Self-experiment at men’s yoga in Stuhr

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Of: Marcel Prigge


With bent legs, students roll on their backs to relax between exercises. © Jantje Ehlers

The district newspaper’s reporter Marcel Prigge participated in a men’s yoga course at VHS Stuhr. Under the guidance of yoga teacher Antje Weseloh, he reinvented his body.

Stuhr – Working at the newspaper can sometimes be exhausting. You travel a lot, are often pressed for time and like to drink a coffee too much. At least that’s how I feel. So much the better when a colleague recently asked me if I would be willing to even try a yoga class for men. “Please bring: comfortable clothes, a pillow, a pillow, a blanket and a bottle of water”, reads the course description of VHS Diepholz. A blanket and a pillow? Of course I’m in!

I’m in a classroom at VHS Stuhr with eight other men of all ages. “Everyone is picked up where they are,” yoga teacher Antje Weseloh told me. ‘No one is left alone. It’s not about performance or being particularly agile. ”

It is a prejudice shared by many that prevents men from enrolling in regular courses. “Men’s interest in yoga has been there for a long time,” Weseloh says. Many just would not dare, for 90 percent of most courses are women. However, a general course is well attended.

It’s not about performance or being particularly agile.

Music is played from a Bluetooth box in the center of the room. These are mantras, Weseloh explains, while I hear chants and calm melodies that I can not classify and have never heard before. We all sit cross-legged, take a few deep breaths and press our hands together in front of our own chest. “Anyone who wants to can close their eyes at any time,” we are told. It helps in relaxation. In the beginning, it’s about getting there.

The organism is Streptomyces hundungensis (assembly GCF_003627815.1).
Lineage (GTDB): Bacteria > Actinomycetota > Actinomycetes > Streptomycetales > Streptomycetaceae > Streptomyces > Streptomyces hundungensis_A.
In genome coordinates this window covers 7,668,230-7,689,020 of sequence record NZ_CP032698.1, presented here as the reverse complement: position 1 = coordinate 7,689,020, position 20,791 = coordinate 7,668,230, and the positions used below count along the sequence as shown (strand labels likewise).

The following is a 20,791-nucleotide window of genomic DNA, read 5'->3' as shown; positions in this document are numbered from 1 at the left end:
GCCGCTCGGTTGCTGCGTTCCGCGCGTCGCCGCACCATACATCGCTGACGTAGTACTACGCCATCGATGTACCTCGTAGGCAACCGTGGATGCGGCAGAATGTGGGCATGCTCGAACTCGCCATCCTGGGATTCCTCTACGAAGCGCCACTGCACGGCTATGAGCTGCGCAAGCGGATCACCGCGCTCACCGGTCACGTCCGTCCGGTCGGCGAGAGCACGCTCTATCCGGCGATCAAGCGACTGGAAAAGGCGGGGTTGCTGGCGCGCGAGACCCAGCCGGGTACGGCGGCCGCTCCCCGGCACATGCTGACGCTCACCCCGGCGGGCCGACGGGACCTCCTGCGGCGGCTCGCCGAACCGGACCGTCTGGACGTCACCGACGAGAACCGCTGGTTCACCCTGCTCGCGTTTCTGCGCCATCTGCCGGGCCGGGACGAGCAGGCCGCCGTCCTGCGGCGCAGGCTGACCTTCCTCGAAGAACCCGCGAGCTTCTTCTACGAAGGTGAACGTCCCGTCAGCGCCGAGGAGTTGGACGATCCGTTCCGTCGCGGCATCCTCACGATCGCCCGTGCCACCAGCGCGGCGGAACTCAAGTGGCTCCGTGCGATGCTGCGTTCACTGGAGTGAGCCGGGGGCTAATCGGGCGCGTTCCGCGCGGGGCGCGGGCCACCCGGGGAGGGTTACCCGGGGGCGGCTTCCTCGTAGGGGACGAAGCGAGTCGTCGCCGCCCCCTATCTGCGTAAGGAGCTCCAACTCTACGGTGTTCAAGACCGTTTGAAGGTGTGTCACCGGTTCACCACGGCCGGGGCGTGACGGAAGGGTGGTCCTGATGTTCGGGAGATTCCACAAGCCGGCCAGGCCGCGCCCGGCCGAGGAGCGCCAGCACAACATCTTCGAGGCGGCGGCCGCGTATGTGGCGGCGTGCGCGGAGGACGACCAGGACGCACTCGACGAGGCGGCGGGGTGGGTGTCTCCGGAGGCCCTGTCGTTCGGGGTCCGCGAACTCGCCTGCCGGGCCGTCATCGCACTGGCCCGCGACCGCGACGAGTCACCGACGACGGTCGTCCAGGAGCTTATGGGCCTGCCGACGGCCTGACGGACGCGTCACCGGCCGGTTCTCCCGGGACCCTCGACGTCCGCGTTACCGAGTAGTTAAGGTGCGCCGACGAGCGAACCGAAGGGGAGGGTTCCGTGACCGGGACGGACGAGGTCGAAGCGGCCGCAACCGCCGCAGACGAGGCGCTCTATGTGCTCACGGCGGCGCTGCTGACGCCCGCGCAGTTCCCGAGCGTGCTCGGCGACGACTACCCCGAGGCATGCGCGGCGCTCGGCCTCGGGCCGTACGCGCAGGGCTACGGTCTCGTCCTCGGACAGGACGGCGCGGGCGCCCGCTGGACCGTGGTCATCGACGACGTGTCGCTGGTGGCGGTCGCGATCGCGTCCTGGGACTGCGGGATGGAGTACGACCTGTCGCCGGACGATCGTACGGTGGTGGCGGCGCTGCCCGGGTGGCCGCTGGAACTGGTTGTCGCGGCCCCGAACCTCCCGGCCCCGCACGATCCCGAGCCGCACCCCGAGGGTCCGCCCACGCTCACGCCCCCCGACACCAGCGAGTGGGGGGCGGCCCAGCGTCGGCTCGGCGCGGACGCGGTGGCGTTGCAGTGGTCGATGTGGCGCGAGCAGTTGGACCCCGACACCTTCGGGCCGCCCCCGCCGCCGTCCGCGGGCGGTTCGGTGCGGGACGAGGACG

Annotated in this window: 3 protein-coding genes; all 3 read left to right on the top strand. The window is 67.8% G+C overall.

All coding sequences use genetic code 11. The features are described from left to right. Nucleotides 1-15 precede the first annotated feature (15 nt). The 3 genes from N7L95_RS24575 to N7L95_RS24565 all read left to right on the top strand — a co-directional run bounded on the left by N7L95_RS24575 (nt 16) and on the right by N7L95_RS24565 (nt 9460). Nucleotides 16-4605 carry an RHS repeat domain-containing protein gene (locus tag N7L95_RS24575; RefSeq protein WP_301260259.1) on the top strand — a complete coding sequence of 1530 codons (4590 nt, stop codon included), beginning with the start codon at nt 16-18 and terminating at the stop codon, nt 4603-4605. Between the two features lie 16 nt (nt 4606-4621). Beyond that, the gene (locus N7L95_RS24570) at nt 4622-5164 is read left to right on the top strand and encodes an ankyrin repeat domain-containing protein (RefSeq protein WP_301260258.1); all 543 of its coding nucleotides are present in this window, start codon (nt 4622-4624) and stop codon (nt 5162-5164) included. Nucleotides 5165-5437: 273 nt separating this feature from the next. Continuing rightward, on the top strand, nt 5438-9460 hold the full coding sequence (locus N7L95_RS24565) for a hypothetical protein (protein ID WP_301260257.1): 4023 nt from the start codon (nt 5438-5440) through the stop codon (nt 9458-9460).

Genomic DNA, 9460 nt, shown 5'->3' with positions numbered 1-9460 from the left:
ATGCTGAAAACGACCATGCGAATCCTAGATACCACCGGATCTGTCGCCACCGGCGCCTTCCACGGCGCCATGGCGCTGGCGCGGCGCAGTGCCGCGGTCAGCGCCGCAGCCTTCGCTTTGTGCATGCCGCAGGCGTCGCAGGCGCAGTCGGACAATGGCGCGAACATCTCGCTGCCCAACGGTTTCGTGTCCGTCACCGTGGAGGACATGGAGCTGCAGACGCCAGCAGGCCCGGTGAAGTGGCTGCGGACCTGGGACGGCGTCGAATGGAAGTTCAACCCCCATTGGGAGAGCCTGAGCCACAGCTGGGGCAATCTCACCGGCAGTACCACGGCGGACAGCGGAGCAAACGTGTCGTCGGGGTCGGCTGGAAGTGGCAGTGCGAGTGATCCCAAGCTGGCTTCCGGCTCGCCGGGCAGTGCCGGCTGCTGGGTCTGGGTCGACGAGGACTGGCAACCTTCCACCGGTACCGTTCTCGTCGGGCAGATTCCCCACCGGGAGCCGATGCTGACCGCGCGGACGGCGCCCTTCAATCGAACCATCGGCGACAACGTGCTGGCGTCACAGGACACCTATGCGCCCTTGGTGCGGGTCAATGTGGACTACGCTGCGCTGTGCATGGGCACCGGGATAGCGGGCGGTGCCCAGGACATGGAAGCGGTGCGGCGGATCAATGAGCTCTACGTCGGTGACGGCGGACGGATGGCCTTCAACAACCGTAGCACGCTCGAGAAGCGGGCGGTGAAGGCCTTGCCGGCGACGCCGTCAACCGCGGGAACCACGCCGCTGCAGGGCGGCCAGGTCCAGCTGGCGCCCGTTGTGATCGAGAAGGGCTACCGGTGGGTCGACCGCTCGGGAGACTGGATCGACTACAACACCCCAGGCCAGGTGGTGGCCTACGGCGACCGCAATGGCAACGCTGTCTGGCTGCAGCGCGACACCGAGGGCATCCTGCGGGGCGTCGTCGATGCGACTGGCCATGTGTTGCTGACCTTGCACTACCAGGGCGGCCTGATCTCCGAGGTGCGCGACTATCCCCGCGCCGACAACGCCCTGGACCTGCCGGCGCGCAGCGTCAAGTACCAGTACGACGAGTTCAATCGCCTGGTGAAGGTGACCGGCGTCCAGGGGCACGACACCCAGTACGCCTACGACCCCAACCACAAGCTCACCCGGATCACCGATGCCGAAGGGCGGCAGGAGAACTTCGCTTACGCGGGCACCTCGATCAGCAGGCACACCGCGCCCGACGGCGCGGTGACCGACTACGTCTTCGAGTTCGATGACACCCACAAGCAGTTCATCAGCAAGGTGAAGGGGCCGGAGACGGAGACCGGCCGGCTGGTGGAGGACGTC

Marcel Prigge does an abdominal exercise
More strenuous than it looks: Yoga for the abdominal muscles. © Jantje Ehlers

We rotate our hips while sitting to loosen the pelvis, get up and stretch our arms in the air to raise ourselves and release the shoulder muscles, and crawl on all fours to stretch the spine. Occasionally, breaking bones interrupt the music.

It feels good to move around on the mat with the others, and I begin to understand what Weseloh meant when she said that yoga is about feeling the body. I did not understand the words: “Today we want to strengthen our navel, for a strong navel means courage and confidence”. But that should change.

The yoga set contains ten exercises

Then begins the yoga set, which consists of ten exercises. A position is performed for two to three minutes. Then there is the same time again for relaxation, to let the exercise break through in the body.

It’s relatively easy to get started. Our loosened joints and tendons work. But then begins the strenuous part of yoga: holding difficult positions.

Lying on my back, I try to let my torso float off the floor while keeping my legs at the same time. My abdominal muscles are burning. “Now we’ll hold it for a moment.” Oh, I’m not so sure. I try, but halfway through I have to take a break. Yoga is a lot more strenuous than you think. “Blue stretching, powerful and dynamic yoga and breathing exercises bring body, mind and soul into harmony,” the course description shoots through my head. Did I underestimate the course?